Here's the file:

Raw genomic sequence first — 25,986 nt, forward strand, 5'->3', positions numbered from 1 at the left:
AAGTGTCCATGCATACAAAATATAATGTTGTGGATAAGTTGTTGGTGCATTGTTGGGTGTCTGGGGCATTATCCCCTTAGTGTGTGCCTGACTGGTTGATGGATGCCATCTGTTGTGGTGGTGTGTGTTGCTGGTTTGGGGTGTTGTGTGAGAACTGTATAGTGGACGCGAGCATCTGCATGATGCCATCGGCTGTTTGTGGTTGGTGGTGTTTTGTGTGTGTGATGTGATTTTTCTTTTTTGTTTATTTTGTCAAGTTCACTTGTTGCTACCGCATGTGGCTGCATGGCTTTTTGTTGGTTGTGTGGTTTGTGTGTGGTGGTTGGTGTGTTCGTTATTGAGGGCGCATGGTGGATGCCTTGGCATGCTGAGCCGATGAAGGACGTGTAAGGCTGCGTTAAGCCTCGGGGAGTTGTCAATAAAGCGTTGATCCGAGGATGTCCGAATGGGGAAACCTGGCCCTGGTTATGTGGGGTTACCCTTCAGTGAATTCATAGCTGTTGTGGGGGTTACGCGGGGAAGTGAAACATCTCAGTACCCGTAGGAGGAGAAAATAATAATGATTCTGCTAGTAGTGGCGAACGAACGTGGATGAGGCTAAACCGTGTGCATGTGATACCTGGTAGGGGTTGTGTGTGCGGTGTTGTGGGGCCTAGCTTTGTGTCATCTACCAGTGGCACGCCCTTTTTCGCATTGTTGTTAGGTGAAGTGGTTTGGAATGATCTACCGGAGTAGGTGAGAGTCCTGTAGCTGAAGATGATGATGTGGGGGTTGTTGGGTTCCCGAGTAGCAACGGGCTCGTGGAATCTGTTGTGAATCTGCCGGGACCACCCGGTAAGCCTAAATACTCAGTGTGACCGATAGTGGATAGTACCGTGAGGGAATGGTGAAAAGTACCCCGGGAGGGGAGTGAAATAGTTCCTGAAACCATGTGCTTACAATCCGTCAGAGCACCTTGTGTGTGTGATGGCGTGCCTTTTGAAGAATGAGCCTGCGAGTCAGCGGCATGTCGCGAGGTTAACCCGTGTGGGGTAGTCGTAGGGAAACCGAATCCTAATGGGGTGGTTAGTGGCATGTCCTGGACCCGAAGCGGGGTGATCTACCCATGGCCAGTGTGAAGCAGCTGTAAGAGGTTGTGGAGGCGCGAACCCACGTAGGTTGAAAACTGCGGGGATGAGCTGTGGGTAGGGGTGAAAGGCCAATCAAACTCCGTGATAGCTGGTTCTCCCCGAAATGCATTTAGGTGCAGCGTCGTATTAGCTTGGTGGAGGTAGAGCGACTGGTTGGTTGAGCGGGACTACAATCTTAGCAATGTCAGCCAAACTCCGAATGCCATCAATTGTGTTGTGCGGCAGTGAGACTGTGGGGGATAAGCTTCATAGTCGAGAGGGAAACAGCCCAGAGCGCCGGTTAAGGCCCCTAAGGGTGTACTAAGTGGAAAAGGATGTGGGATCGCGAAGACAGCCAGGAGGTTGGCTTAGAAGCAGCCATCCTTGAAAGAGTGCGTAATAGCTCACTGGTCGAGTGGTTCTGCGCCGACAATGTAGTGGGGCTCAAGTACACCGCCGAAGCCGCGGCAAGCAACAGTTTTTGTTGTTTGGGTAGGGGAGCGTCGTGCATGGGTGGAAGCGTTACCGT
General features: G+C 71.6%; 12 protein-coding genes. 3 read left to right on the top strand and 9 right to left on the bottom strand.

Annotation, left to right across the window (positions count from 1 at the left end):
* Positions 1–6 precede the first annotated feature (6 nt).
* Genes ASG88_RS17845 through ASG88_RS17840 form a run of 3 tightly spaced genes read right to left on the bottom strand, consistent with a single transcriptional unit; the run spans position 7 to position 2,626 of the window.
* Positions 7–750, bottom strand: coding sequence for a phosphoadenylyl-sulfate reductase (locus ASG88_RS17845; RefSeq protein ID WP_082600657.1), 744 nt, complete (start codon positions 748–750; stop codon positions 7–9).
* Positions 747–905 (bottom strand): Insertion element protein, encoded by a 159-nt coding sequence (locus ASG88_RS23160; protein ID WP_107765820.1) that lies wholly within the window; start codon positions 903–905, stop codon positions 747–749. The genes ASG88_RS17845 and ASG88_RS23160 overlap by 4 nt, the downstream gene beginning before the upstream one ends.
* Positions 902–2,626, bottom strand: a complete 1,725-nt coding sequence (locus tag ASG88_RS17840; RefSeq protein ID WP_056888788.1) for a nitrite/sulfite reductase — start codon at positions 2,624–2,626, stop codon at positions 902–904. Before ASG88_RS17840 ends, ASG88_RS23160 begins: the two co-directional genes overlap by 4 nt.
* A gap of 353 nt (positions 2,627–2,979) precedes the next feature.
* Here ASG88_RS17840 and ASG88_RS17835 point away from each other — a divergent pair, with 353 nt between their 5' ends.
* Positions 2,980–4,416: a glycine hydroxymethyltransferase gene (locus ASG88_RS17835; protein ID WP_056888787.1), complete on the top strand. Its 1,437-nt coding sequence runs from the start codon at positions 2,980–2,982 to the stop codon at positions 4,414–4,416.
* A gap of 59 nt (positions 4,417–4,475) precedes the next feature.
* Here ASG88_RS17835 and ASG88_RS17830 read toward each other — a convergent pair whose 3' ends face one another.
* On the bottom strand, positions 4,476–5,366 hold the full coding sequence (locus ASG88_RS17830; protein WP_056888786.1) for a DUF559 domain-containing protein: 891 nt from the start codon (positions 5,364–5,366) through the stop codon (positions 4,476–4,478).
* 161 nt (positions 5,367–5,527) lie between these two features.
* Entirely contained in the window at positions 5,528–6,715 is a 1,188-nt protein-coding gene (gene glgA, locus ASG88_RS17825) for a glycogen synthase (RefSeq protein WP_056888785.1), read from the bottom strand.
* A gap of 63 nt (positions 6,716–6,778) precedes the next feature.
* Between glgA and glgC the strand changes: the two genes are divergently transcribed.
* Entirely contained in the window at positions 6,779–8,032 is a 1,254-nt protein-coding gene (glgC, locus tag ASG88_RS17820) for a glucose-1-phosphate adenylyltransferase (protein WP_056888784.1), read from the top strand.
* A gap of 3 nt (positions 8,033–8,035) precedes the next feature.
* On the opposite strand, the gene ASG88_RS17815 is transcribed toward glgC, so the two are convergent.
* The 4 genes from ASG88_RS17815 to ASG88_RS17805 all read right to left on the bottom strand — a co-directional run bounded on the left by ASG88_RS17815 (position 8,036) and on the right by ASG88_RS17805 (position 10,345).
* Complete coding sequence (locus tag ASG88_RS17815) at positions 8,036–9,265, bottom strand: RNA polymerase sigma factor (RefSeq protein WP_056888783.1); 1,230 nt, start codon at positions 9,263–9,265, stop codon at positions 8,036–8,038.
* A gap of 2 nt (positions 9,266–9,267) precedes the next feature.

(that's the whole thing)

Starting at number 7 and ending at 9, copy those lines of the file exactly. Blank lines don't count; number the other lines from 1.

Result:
* Positions 7–750, bottom strand: coding sequence for a phosphoadenylyl-sulfate reductase (locus ASG88_RS17845; RefSeq protein ID WP_082600657.1), 744 nt, complete (start codon positions 748–750; stop codon positions 7–9).
* Positions 747–905 (bottom strand): Insertion element protein, encoded by a 159-nt coding sequence (locus ASG88_RS23160; protein ID WP_107765820.1) that lies wholly within the window; start codon positions 903–905, stop codon positions 747–749. The genes ASG88_RS17845 and ASG88_RS23160 overlap by 4 nt, the downstream gene beginning before the upstream one ends.
* Positions 902–2,626, bottom strand: a complete 1,725-nt coding sequence (locus tag ASG88_RS17840; RefSeq protein ID WP_056888788.1) for a nitrite/sulfite reductase — start codon at positions 2,624–2,626, stop codon at positions 902–904. Before ASG88_RS17840 ends, ASG88_RS23160 begins: the two co-directional genes overlap by 4 nt.